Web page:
But while the effects of the disease are still well-known in southern states, the same can't be said in the west and further north. When you get up into Queensland, which particularly the cattle areas, it's an area where, I guess -

or region where hydatids has never been a major issue, but it is very much alive and well up there. MAN WHISTLES TO DOG Across rural Australia, the shortage of workers has meant an increase in the use of working dogs. It is especially the case in Queensland where the expansion of the mining industry has drawn many would-be farmhands and jackaroos into better-paid work.

Biloela vet, Lee Taylor, has been trying to educate producers about the risks associated with hydatids. Hey, Stuart. How are you going? Hey, Lee. How are you? They've got a lot of working dogs on properties. If people are not aware of the necessary steps they need to take to keep hydatids out of their working dogs, then there is potential for them to become infected. So if they're feeding kangaroo or wallaby carcasses to their dogs and not removing the parts of the carcass that are potentially infected with hydatid cysts - the liver, the lungs and parts of the guts - or if their dogs are accidentally, you know, getting off the chain and not being properly restrained and going and eating those carcasses in the paddock, then they can become infected, too, and then there is a risk to people. The other major risk factor is a surge in wild dog numbers in many parts of rural and regional Australia. Wild dog attacks on top of drought and low wool prices have seen many sheep producers turn to cattle. A 2004 report by the Department of Natural Resources and Mines suggested there'd been a corresponding increase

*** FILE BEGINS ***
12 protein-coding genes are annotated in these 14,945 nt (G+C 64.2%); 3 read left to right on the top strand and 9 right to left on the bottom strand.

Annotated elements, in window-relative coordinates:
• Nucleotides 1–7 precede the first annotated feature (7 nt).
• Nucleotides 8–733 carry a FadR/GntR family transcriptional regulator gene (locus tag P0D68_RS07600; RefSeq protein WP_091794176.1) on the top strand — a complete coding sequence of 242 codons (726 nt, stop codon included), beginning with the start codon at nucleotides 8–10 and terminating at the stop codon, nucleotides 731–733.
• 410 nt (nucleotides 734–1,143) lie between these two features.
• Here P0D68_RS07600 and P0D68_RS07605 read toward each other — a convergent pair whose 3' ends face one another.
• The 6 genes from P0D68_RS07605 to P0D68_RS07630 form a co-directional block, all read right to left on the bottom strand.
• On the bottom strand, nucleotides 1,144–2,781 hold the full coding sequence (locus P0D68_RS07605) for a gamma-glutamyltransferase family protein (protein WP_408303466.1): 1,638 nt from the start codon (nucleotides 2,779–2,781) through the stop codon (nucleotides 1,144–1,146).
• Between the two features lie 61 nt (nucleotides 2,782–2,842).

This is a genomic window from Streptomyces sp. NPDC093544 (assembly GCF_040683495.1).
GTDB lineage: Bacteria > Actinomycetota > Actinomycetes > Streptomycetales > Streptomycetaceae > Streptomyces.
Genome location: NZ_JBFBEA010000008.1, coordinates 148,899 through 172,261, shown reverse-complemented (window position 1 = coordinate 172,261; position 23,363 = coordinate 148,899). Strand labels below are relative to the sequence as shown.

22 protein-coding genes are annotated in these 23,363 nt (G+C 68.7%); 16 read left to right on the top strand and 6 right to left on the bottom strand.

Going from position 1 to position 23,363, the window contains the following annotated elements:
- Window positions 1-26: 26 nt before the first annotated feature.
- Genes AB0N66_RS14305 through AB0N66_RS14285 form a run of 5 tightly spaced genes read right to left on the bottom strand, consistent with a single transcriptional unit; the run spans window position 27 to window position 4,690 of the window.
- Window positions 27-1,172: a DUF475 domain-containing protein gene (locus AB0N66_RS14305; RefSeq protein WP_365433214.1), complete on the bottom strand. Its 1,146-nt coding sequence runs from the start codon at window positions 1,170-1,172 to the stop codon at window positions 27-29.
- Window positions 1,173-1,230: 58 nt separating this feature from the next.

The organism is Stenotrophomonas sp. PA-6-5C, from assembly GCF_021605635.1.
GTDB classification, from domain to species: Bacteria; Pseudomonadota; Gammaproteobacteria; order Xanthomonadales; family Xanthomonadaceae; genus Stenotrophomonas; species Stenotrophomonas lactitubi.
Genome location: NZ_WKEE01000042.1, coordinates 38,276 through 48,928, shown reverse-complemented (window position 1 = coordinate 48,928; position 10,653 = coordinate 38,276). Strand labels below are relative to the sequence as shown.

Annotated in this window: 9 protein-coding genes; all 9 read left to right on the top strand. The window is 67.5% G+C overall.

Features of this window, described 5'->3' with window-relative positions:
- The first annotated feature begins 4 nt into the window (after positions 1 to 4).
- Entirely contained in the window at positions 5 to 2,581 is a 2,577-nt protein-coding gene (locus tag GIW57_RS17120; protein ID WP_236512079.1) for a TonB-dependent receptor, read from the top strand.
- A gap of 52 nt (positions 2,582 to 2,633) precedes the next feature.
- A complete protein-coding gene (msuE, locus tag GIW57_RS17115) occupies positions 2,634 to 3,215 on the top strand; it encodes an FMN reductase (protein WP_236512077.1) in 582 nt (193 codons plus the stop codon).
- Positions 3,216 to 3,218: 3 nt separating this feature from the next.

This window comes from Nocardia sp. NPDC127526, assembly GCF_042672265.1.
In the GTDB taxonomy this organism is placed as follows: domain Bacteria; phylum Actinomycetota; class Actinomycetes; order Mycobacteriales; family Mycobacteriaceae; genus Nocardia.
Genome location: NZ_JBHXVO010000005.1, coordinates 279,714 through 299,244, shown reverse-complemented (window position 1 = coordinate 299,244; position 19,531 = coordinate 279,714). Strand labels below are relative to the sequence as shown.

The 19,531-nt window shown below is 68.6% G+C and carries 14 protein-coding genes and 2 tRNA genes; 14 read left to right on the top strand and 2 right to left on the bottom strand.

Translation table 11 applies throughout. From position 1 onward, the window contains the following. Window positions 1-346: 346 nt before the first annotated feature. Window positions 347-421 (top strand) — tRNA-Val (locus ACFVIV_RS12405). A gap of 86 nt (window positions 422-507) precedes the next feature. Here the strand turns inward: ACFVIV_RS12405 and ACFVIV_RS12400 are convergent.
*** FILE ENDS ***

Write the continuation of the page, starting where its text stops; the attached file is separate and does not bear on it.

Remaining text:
in the amount of offal from beef cattle

condemned at Queensland abattoirs.

It found a conservative estimate of 1 million livers are downgraded to pet food as a result of hydatid disease,

costing the industry $6 million.

In recent years, there has been increasing demand for Australian offal, particularly from China. The report suggests almost 4% of Queensland's breeding cows are infected with hydatiditosis

and almost 23,000 pregnancies are aborted as a result,

costing another $3.4 million. Worryingly, there is evidence of dingos encroaching on semi-rural and even urban centres. This vision of wild dogs was filmed in a new estate in Townsville. There have even been wild dog sightings in suburban Brisbane. DOG BARKS